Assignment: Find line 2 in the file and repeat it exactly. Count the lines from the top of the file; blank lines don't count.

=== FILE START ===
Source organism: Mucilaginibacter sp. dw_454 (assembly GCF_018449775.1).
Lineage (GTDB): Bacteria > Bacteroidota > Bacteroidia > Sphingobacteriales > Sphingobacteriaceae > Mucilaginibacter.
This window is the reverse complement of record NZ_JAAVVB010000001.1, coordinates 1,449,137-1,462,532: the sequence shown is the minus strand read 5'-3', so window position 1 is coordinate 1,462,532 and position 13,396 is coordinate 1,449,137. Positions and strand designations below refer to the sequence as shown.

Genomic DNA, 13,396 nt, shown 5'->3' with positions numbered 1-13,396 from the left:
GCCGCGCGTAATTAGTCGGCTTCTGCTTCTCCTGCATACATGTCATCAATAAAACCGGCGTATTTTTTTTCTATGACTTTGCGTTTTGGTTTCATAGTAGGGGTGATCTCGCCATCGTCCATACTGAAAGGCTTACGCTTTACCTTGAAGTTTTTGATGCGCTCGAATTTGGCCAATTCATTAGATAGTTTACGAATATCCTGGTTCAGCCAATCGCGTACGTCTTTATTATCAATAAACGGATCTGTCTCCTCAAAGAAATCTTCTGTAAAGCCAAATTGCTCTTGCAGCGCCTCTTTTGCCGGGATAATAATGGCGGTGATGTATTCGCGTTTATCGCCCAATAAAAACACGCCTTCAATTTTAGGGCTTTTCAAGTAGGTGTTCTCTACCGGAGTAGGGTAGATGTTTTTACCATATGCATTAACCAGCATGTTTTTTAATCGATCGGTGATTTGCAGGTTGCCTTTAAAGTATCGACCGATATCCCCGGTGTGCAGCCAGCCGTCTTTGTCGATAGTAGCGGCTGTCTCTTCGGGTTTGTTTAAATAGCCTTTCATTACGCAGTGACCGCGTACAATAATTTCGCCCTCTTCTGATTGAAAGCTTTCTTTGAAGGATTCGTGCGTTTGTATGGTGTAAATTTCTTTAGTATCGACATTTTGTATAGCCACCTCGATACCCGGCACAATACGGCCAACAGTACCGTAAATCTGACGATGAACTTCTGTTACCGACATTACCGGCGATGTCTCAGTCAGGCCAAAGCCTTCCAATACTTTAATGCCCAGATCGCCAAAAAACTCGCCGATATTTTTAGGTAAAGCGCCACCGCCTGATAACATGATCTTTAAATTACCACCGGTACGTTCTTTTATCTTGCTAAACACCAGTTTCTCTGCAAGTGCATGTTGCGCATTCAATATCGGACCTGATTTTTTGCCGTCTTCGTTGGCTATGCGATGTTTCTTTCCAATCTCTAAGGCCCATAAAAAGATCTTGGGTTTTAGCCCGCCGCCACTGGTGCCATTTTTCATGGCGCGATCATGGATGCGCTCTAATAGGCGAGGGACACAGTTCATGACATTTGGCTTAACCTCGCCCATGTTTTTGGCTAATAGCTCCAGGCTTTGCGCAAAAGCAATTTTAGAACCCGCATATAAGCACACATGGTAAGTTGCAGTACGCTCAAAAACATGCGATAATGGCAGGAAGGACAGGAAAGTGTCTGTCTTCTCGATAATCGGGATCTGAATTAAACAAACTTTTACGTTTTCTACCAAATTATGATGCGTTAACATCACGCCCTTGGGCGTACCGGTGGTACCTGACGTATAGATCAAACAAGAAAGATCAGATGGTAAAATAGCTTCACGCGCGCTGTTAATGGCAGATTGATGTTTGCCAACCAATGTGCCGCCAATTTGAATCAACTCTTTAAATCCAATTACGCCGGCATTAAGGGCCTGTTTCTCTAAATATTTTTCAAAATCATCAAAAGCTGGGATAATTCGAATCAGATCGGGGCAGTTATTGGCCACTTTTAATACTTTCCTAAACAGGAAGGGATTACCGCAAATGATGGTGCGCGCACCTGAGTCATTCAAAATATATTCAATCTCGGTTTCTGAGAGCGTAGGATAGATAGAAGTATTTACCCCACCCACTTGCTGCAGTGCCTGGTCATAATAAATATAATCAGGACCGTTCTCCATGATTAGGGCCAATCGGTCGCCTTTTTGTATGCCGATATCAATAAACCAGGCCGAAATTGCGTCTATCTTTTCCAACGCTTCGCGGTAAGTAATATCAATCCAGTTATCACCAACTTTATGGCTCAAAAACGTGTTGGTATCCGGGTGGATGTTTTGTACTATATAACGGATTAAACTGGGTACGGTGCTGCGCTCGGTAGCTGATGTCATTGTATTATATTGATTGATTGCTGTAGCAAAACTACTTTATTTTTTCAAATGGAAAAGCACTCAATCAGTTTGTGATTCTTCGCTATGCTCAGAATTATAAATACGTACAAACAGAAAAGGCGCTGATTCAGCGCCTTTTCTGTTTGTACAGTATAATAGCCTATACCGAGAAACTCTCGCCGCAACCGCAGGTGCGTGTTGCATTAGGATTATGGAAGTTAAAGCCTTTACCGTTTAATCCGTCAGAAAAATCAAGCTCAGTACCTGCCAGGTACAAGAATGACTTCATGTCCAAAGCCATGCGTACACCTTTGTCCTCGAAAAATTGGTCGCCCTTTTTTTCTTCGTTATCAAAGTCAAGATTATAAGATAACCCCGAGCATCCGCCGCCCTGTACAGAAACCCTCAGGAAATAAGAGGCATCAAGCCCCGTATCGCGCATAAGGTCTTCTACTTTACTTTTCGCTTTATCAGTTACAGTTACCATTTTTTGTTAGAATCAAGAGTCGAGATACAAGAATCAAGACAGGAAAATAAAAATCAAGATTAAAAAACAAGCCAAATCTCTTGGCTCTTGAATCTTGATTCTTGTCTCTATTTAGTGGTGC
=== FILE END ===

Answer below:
Lineage (GTDB): Bacteria > Bacteroidota > Bacteroidia > Sphingobacteriales > Sphingobacteriaceae > Mucilaginibacter.